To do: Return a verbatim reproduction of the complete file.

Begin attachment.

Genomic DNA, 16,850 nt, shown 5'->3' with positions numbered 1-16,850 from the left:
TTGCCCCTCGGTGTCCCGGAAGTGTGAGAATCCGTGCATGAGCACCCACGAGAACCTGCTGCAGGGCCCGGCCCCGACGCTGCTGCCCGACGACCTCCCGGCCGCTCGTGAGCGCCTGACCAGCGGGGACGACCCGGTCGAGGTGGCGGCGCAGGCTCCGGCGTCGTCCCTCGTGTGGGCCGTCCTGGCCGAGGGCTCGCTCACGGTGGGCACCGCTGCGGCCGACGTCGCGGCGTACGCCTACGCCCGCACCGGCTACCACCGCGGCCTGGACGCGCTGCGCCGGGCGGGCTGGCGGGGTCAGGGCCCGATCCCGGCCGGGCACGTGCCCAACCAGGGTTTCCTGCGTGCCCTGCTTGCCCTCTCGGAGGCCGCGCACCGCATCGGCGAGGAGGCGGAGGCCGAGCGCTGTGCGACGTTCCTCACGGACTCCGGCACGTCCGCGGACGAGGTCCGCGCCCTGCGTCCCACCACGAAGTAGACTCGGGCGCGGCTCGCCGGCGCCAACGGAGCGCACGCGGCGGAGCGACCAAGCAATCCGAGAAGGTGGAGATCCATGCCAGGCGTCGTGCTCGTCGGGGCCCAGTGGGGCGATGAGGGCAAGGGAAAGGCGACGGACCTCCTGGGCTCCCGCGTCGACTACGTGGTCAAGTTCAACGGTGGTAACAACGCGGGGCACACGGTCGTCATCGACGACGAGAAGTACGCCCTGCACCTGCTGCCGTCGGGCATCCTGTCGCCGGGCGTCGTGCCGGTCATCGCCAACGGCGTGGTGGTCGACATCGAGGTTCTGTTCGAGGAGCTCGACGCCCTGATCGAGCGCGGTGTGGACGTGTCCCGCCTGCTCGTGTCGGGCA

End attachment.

Genomic DNA, 16,850 nt, shown 5'->3' with positions numbered 1-16,850 from the left:
TTGCCCCTCGGTGTCCCGGAAGTGTGAGAATCCGTGCATGAGCACCCACGAGAACCTGCTGCAGGGCCCGGCCCCGACGCTGCTGCCCGACGACCTCCCGGCCGCTCGTGAGCGCCTGACCAGCGGGGACGACCCGGTCGAGGTGGCGGCGCAGGCTCCGGCGTCGTCCCTCGTGTGGGCCGTCCTGGCCGAGGGCTCGCTCACGGTGGGCACCGCTGCGGCCGACGTCGCGGCGTACGCCTACGCCCGCACCGGCTACCACCGCGGCCTGGACGCGCTGCGCCGGGCGGGCTGGCGGGGTCAGGGCCCGATCCCGGCCGGGCACGTGCCCAACCAGGGTTTCCTGCGTGCCCTGCTTGCCCTCTCGGAGGCCGCGCACCGCATCGGCGAGGAGGCGGAGGCCGAGCGCTGTGCGACGTTCCTCACGGACTCCGGCACGTCCGCGGACGAGGTCCGCGCCCTGCGTCCCACCACGAAGTAGACTCGGGCGCGGCTCGCCGGCGCCAACGGAGCGCACGCGGCGGAGCGACCAAGCAATCCGAGAAGGTGGAGATCCATGCCAGGCGTCGTGCTCGTCGGGGCCCAGTGGGGCGATGAGGGCAAGGGAAAGGCGACGGACCTCCTGGGCTCCCGCGTCGACTACGTGGTCAAGTTCAACGGTGGTAACAACGCGGGGCACACGGTCGTCATCGACGACGAGAAGTACGCCCTGCACCTGCTGCCGTCGGGCATCCTGTCGCCGGGCGTCGTGCCGGTCATCGCCAACGGCGTGGTGGTCGACATCGAGGTTCTGTTCGAGGAGCTCGACGCCCTGATCGAGCGCGGTGTGGACGTGTCCCGCCTGCTCGTGTCGGGCA